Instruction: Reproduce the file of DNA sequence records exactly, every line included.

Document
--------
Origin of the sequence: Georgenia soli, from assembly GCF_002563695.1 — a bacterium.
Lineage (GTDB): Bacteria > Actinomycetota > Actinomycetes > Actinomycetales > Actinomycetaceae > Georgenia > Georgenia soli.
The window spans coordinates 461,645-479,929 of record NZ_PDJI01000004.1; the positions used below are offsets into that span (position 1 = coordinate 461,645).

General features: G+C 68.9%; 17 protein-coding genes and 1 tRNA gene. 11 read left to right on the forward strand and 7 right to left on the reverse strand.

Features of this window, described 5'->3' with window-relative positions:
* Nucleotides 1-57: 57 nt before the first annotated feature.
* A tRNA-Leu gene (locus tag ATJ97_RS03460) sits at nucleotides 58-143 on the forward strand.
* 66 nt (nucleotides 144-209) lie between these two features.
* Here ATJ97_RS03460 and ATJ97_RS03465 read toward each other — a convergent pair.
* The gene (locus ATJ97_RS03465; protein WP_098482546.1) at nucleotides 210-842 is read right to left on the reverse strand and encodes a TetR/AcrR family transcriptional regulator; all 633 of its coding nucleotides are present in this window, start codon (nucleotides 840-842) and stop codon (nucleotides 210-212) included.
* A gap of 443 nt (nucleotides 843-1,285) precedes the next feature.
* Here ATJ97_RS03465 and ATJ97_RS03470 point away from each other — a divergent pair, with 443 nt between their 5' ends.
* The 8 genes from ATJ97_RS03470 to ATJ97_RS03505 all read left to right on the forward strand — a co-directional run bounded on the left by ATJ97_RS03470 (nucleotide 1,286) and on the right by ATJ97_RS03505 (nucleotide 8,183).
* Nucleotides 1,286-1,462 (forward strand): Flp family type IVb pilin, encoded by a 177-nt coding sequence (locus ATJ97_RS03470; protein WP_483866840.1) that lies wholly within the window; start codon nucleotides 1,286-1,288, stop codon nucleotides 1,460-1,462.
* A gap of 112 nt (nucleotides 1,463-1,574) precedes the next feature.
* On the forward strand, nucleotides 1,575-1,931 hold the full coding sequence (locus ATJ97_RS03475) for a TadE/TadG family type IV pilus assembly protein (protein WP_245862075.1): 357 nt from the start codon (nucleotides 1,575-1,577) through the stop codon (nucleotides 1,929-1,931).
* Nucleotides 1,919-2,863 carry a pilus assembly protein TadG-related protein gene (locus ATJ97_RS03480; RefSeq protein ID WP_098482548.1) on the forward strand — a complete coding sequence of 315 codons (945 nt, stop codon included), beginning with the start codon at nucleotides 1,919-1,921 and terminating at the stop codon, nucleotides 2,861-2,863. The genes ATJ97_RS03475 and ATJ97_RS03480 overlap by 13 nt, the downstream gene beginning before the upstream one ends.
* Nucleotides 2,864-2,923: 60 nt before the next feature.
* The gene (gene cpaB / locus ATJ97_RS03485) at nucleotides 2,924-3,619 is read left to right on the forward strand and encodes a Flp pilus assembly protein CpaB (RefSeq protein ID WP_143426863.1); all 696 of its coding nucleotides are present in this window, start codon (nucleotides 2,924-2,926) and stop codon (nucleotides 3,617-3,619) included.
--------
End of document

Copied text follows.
Origin of the sequence: Georgenia soli, from assembly GCF_002563695.1 — a bacterium.
Lineage (GTDB): Bacteria > Actinomycetota > Actinomycetes > Actinomycetales > Actinomycetaceae > Georgenia > Georgenia soli.
The window spans coordinates 461,645-479,929 of record NZ_PDJI01000004.1; the positions used below are offsets into that span (position 1 = coordinate 461,645).

General features: G+C 68.9%; 17 protein-coding genes and 1 tRNA gene. 11 read left to right on the forward strand and 7 right to left on the reverse strand.

Features of this window, described 5'->3' with window-relative positions:
* Nucleotides 1-57: 57 nt before the first annotated feature.
* A tRNA-Leu gene (locus tag ATJ97_RS03460) sits at nucleotides 58-143 on the forward strand.
* 66 nt (nucleotides 144-209) lie between these two features.
* Here ATJ97_RS03460 and ATJ97_RS03465 read toward each other — a convergent pair.
* The gene (locus ATJ97_RS03465; protein WP_098482546.1) at nucleotides 210-842 is read right to left on the reverse strand and encodes a TetR/AcrR family transcriptional regulator; all 633 of its coding nucleotides are present in this window, start codon (nucleotides 840-842) and stop codon (nucleotides 210-212) included.
* A gap of 443 nt (nucleotides 843-1,285) precedes the next feature.
* Here ATJ97_RS03465 and ATJ97_RS03470 point away from each other — a divergent pair, with 443 nt between their 5' ends.
* The 8 genes from ATJ97_RS03470 to ATJ97_RS03505 all read left to right on the forward strand — a co-directional run bounded on the left by ATJ97_RS03470 (nucleotide 1,286) and on the right by ATJ97_RS03505 (nucleotide 8,183).
* Nucleotides 1,286-1,462 (forward strand): Flp family type IVb pilin, encoded by a 177-nt coding sequence (locus ATJ97_RS03470; protein WP_483866840.1) that lies wholly within the window; start codon nucleotides 1,286-1,288, stop codon nucleotides 1,460-1,462.
* A gap of 112 nt (nucleotides 1,463-1,574) precedes the next feature.
* On the forward strand, nucleotides 1,575-1,931 hold the full coding sequence (locus ATJ97_RS03475) for a TadE/TadG family type IV pilus assembly protein (protein WP_245862075.1): 357 nt from the start codon (nucleotides 1,575-1,577) through the stop codon (nucleotides 1,929-1,931).
* Nucleotides 1,919-2,863 carry a pilus assembly protein TadG-related protein gene (locus ATJ97_RS03480; RefSeq protein ID WP_098482548.1) on the forward strand — a complete coding sequence of 315 codons (945 nt, stop codon included), beginning with the start codon at nucleotides 1,919-1,921 and terminating at the stop codon, nucleotides 2,861-2,863. The genes ATJ97_RS03475 and ATJ97_RS03480 overlap by 13 nt, the downstream gene beginning before the upstream one ends.
* Nucleotides 2,864-2,923: 60 nt before the next feature.
* The gene (gene cpaB / locus ATJ97_RS03485) at nucleotides 2,924-3,619 is read left to right on the forward strand and encodes a Flp pilus assembly protein CpaB (RefSeq protein ID WP_143426863.1); all 696 of its coding nucleotides are present in this window, start codon (nucleotides 2,924-2,926) and stop codon (nucleotides 3,617-3,619) included.